In patients with acute respiratory distress syndrome (ARDS), ventilatory support is aimed at re-establishing lung aeration in order to provide adequate arterial oxyenation and CO2 elimination. Tidal inflation provides inspiratory lung recruitment and renewal of alveolar gas whereas positive end-expiratory pressure (PEEP) prevents expiratory derecruitment. Hypotheses and concepts proposed to explain the loss of aeration characterizing the injured lung directly impact the optimization of the ventilatory strategy aimed at re-establishing adequate gas exchange and avoiding ventilator-induced lung injury (VILI). One of the major advances in the understanding of the mechanisms of aeration loss has been the possibility of directly measuring lung volumes of gas and tissue and the distribution of lung aeration using lung computed tomography (CT) [1]. The current and well-accepted view of the ARDS lung relies on the 'sponge theory' where alveolar collapse plays a pivotal role: the injured lung collapses under his own weight according to gravity [2] and 'opening' pressures of the lung increase from the sternum to the diaphragm in the supine position [3]. The respiratory effects of mechanical ventilation are thought to act according to the 'opening and collapse hypothesis': tidal volume (Vt) participates in 'lung reopening' if insufficient PEEP does not prevent end-expiratory lung collapse by counteracting entirely the 'superimposed pressure' resulting from the increased lung weight. Lung barotrauma appears as the direct result of repetitive opening and collapse of lung units as demonstrated experimentally; the high local pressure stress applied to collapsed lung units induces bronchiolar lesions [4] and the systemic release of inflammatory cytokines that participates in multiorgan failure and death [5, 6]. As a consequence, the logical ventilatory strategy is to 'keep the lung fully open' by increasing PEEP [7] and reducing Vt to avoid 'lung volutrauma', another form of VILI [8].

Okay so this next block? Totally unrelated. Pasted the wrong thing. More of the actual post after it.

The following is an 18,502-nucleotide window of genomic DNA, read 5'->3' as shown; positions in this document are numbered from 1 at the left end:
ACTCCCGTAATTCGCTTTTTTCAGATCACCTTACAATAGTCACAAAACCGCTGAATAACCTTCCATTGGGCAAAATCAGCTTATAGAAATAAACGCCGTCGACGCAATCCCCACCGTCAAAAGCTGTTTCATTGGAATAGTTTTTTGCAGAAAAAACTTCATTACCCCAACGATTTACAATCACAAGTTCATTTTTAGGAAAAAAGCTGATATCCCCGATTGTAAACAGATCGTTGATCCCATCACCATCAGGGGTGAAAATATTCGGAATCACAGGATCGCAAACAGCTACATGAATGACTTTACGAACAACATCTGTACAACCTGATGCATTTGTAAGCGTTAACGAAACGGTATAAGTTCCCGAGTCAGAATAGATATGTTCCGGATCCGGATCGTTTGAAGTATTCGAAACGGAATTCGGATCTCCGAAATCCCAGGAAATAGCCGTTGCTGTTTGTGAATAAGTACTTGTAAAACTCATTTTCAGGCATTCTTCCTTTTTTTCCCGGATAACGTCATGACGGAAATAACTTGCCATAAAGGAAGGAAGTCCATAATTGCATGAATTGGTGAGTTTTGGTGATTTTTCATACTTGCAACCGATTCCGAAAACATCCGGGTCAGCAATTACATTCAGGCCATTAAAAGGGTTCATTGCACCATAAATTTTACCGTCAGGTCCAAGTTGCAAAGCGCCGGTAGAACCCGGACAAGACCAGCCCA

This theory that views the ARDS lung mainly as a 'collapsed' lung, is largely invalidated by recent experimental data [9, 10], is far from supported by CT data obtained in the whole lung, and is difficult to reconcile with the pathophysiology of ARDS [11] and the theoretical concepts governing alveolar inflation and collapse [12]. In addition, it does not fit experimental and clinical studies showing that VILI is made for a good part ofbronchiolar and alveolar distension [13,14]. Last but not least, the reappraisal of mechanisms of aeration loss and VILI directly impacts the ventilatory strategy and questions the concept of keeping the lung fully open at end-expiration.

The aim of the present chapter is to review how the mechanisms and the distribution of aeration loss in ARDS (lung morphology) impact ventilatory strategy and the prevention of VILI.

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